Covid set to become America’s deadliest pandemic as U.S. deaths near 1918 flu estimates

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A woman and a child walk through a field of white flags on The Mall near the Washington Monument in Washington, DC on September 16, 2021.

Mandel Ngan | TBEN | Getty Images

Covid-19 is set to become the deadliest epidemic in recent American history, approaching the estimated number of deaths in the United States from the 1918 influenza pandemic, according to data compiled by the University Johns Hopkins.

Reported deaths in the United States from Covid approached 675,000 on Monday and are increasing on average by more than 1,900 deaths per day, according to data from Johns Hopkins. The country is currently experiencing a new wave of new infections, fueled by the rapidly spreading delta variant.

The 1918 flu – which occurred in three waves, occurring in the spring of 1918, in the fall of 1918; and the winter and spring of 1919 – killed an estimated 675,000 Americans, according to the Centers for the Disease Control and Prevention. It was until now considered the deadliest pandemic in recent US history.

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“I think we’ve done pretty well now with the historical comparisons,” said Dr. Howard Markel, a physician and medical historian at the University of Michigan. He added that it was time to stop looking back to 1918 as a guide on how to act in the present and start thinking about the future from 2021.

“This is the pandemic that I will study and teach the next generation of doctors and public health students,” he said.

Admittedly, a direct side-by-side comparison of the raw numbers for each pandemic does not provide all the context, given the vast technological, medical, social and cultural advancements over the past century, say Markel and other health experts.

It is important to consider the population when talking about epidemics or disasters, say health experts and statisticians.

In 1918, for example, America’s population was less than a third of that of today, with an estimated 103 million people living in America just before the roaring 1920s. Today, nearly 330 million people live in the United States. This means that the 1918 flu killed around 1 in 150 Americans, compared to 1 in 500 who have died from Covid so far.

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The 1918 virus also tended to kill differently from Covid, experts say. With World War I there was a massive movement of men across America and Europe. While the coronavirus can be particularly serious for the elderly and those with underlying health conditions, the 1918 virus was unusual in that it killed many young adults.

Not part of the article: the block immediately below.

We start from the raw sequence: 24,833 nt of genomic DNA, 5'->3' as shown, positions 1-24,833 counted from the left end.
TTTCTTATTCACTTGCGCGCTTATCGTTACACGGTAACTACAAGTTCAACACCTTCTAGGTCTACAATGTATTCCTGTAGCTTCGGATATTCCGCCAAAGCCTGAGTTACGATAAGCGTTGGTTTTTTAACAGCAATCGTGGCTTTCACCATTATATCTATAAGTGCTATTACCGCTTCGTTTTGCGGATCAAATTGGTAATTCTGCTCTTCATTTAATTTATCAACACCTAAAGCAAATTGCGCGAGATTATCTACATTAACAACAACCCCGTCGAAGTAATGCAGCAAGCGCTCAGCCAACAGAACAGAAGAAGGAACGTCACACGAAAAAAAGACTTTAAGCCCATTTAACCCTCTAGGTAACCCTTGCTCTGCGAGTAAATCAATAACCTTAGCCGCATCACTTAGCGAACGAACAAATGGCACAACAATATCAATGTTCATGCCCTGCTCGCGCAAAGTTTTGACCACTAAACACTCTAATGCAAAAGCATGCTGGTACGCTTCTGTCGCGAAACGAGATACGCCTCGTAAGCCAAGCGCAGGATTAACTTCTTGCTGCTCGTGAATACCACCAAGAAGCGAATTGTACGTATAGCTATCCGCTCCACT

Globally, the 1918 flu killed more people, around 20 to 50 million, according to the World Health Organization. So far, Covid has claimed the lives of around 4.7 million people worldwide, according to data from Johns Hopkins.

Unlike today, there was no vaccine for the 1918 flu. There was also no CDC or national public health service. The Food and Drug Administration existed but was made up of a very small group of people. In addition, there were no antibiotics, intensive care units, ventilators, or IV fluids.

Scientists hadn’t even seen a virus under a microscope. They lacked the technology and knew next to nothing about virology, which was considered a nascent science because viruses are physically smaller under a microscope and more difficult to identify than bacterial infections.

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“Obviously, we have much better benefits now, 100 years later,” said Dr. Paul Offit, who advises the FDA on Covid vaccines, adding he was “frustrated”.

The situation in the United States is worse now than it was a year ago, as a large part of the country’s population is still unvaccinated, he added.

“I can tell you that we are also seeing a lot of children in hospital, who have high risk conditions and the problem is not that they did not receive their third dose. The problem is that they are not. vaccinated, ”said Offit, also director of the Vaccine Education Center at Children’s Hospital of Philadelphia.

Markel agreed that the United States has made progress, saying, “The reality is that we have no historical precedent as of where we are now.”

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